By Degrees: How Air Pollution and Climate Change Connect | New Hampshire Public Radio

By Degrees: How Air Pollution and Climate Change Connect

Jul 14, 2020

Charles Driscoll doing field research with students.
Credit Courtesy of Charles Driscoll

By Degrees is a new reporting project by NHPR shedding new light on climate change in New Hampshire. That project launches this week.

Air pollution is known to cause health problems like premature deaths, hospitalizations, heart attacks, and childhood asthma. It's also closely connected to climate change.

Syracuse University Professor Charles Driscoll joined NHPR’s All Things Considered host Peter Biello to talk about what air quality in New Hampshire can tell us about the extent of the problem.

So walk us through the basics, if you could. What are the main sources of air pollution in New Hampshire?

There are different air pollutants that come from primarily fossil fuel combustion. So that could be through electric utilities, could be industrial processes, could be transportation. And there are a number of air pollutants, but the ones that are most prominent are very fine particulate matter released directly from these processes. But it also can be produced in the atmosphere from chemical reactions. And the second is ozone and ozone is a byproduct of other air pollutants. So that is produced in the atmosphere.

And how does air pollution contribute to climate change?

Well, it's interesting because it's a circular argument. So air pollution can contribute to climate change and climate change can contribute to air pollution. Ozone can act like a greenhouse gas. And in fact, the main components of greenhouse gases, carbon dioxide and methane, those could be considered to be air pollutants as the temperature gets warmer. Those conditions make air pollution more severe and more difficult to combat.

So what would be the effect on climate change trends if human beings were able to drastically cut air pollution?

It would have tremendous benefits, a lot of these air pollutants are associated with fossil fuels. And so when we burn those materials, we release carbon dioxide to the atmosphere. But we also release air pollutants such as sulfur dioxide, nitrogen oxide, and those impact air quality have severe impacts on air quality, in particular in the eastern U.S. The health benefits associated with reducing carbon emissions would be much greater than the climate benefits because New Hampshire has much looser standards for carbon emissions than the rest of New England.

Does New Hampshire produce more greenhouse gases than its neighbors?

Well, not really. The state of New Hampshire doesn't have a goal or a standard for greenhouse gas emissions. But, you know, given the population, given the size of the state, it's not a particularly large state compared to other states like Massachusetts or New York in terms of greenhouse gas emissions.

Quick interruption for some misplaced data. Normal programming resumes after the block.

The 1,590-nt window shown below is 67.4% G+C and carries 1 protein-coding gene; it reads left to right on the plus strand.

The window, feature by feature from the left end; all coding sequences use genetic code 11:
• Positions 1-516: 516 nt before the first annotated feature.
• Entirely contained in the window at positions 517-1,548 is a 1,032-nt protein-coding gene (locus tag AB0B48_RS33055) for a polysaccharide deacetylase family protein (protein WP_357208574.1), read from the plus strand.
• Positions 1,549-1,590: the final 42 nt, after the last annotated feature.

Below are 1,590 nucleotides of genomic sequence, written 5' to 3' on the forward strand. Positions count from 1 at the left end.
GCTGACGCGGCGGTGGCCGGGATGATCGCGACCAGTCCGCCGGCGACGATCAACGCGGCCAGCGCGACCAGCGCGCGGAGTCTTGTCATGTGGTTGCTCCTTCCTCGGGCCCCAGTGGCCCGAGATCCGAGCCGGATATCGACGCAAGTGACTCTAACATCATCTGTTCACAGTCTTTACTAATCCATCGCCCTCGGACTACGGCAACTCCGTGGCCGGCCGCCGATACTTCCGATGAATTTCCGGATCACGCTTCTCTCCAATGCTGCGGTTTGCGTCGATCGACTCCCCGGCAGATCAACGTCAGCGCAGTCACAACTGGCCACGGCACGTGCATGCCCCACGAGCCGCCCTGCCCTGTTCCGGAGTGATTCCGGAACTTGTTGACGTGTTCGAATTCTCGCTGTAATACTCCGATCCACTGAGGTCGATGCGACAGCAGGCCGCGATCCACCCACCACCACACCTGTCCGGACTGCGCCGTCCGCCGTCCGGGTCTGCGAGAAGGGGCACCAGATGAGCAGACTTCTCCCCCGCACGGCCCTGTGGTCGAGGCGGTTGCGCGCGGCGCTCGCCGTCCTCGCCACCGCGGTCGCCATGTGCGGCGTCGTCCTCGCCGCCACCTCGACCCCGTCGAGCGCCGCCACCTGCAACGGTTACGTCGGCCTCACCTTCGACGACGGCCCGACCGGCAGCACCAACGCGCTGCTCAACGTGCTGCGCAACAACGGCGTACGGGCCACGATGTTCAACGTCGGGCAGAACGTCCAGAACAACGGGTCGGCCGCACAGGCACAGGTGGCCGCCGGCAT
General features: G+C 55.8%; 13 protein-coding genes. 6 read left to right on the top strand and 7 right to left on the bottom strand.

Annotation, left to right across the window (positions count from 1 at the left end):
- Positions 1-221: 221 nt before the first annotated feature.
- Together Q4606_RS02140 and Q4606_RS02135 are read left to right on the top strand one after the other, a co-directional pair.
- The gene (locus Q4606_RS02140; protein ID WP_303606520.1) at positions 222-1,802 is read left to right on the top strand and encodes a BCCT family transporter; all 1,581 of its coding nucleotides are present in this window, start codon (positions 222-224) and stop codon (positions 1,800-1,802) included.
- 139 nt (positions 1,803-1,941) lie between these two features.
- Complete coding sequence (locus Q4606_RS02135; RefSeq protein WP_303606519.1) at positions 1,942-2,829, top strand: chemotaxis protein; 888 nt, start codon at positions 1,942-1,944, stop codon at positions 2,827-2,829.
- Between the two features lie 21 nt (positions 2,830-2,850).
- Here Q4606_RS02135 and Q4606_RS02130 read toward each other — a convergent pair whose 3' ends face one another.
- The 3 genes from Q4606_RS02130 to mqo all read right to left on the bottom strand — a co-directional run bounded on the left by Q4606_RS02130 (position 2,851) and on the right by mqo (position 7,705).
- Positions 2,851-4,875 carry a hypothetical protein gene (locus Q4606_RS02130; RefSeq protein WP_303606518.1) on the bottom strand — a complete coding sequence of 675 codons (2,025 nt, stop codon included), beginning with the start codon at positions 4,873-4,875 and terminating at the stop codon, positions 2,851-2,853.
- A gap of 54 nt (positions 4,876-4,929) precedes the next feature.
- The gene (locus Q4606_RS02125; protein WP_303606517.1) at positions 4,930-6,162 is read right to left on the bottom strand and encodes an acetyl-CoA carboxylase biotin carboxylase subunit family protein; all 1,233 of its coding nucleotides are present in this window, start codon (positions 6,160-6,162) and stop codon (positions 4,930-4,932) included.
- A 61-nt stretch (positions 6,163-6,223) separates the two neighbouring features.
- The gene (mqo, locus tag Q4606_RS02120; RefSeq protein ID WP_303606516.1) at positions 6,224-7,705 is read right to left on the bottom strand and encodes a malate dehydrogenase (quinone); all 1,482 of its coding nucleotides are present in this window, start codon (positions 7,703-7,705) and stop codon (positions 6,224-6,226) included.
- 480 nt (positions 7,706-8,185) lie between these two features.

The Obama administration had a rule on carbon emissions from power plants called the Clean Power Plan. Last year, President Trump replaced the Clean Power Plan with his own rule, which you and other scientists have joined in opposing in court. What was the Clean Power Plan and why did you want to challenge President Trump's replacement for it?

The Clean Power Plan was a system wide approach to reduce carbon dioxide emissions in electric utilities, and so that would be incentivizing natural gas over coal, but also incentivized improving energy efficiency. And it was aggressive at the time, but compared to what people are talking about today, its outcomes would be considered to be relatively modest. The Trump administration, as you indicated, overturned that, repeal that and put in place the ACE rule. And that was a very limited approach. So what it all it did was it worked to make power plants more efficient. The trouble with that is in principle, it's a good idea. But if you make a power plant more efficient, it will run for a longer time period. And as a result, the total number of emissions will increase over that time because its operational period is increased. And so we were seeing in certain states increases not only in carbon dioxide, but also the air pollutants that cause health impacts such as sulfur dioxide and nitrogen oxide that we've been talking about.

Many states in the Northeast have joined lawsuits over power plant emissions from the Midwest, arguing that power plants out there send their emissions to this region. New Hampshire is not joining those lawsuits. But how important, in your view, are those emissions from other parts of the country to air pollution here in New Hampshire?

Yeah, it's extremely important because, as you say, the states like Pennsylvania, Ohio, Indiana, Illinois, West Virginia, those are states with a lot of fossil fuel use in terms of electric utilities.

And the prevailing winds are from west to east. If we reduce the emissions of those power plants, of particularly these pollutants like sulfur dioxide and nitrogen oxide, New Hampshire would definitely be the beneficiary of that, both in terms of health effects, in terms of air pollutants, that people are concerned for respiratory issues, but also ecosystem effects. So acid rain, mercury -- those air pollutants are affecting ecosystems in New Hampshire.